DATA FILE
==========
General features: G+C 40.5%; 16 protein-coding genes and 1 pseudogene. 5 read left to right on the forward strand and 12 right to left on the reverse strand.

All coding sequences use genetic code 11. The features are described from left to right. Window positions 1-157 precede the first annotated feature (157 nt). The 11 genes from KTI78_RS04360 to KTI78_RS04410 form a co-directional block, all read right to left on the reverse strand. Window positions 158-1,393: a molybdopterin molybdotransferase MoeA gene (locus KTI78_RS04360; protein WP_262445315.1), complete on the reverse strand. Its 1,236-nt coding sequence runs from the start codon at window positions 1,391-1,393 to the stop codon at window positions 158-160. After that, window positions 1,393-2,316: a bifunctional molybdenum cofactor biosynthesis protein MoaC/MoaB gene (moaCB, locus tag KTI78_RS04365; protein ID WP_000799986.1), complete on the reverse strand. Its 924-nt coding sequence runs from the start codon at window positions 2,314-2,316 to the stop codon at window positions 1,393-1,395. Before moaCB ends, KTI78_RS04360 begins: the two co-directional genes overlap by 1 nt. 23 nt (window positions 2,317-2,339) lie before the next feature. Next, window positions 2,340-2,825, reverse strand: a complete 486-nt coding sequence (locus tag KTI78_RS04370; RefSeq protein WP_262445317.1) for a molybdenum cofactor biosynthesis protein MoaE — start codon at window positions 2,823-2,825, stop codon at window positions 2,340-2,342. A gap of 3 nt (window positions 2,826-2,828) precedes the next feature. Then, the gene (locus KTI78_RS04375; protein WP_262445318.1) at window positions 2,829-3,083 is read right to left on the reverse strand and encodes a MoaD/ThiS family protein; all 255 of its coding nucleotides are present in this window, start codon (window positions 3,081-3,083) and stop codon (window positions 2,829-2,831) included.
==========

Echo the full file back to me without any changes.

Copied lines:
General features: G+C 40.5%; 16 protein-coding genes and 1 pseudogene. 5 read left to right on the forward strand and 12 right to left on the reverse strand.

All coding sequences use genetic code 11. The features are described from left to right. Window positions 1-157 precede the first annotated feature (157 nt). The 11 genes from KTI78_RS04360 to KTI78_RS04410 form a co-directional block, all read right to left on the reverse strand. Window positions 158-1,393: a molybdopterin molybdotransferase MoeA gene (locus KTI78_RS04360; protein WP_262445315.1), complete on the reverse strand. Its 1,236-nt coding sequence runs from the start codon at window positions 1,391-1,393 to the stop codon at window positions 158-160. After that, window positions 1,393-2,316: a bifunctional molybdenum cofactor biosynthesis protein MoaC/MoaB gene (moaCB, locus tag KTI78_RS04365; protein ID WP_000799986.1), complete on the reverse strand. Its 924-nt coding sequence runs from the start codon at window positions 2,314-2,316 to the stop codon at window positions 1,393-1,395. Before moaCB ends, KTI78_RS04360 begins: the two co-directional genes overlap by 1 nt. 23 nt (window positions 2,317-2,339) lie before the next feature. Next, window positions 2,340-2,825, reverse strand: a complete 486-nt coding sequence (locus tag KTI78_RS04370; RefSeq protein WP_262445317.1) for a molybdenum cofactor biosynthesis protein MoaE — start codon at window positions 2,823-2,825, stop codon at window positions 2,340-2,342. A gap of 3 nt (window positions 2,826-2,828) precedes the next feature. Then, the gene (locus KTI78_RS04375; protein WP_262445318.1) at window positions 2,829-3,083 is read right to left on the reverse strand and encodes a MoaD/ThiS family protein; all 255 of its coding nucleotides are present in this window, start codon (window positions 3,081-3,083) and stop codon (window positions 2,829-2,831) included.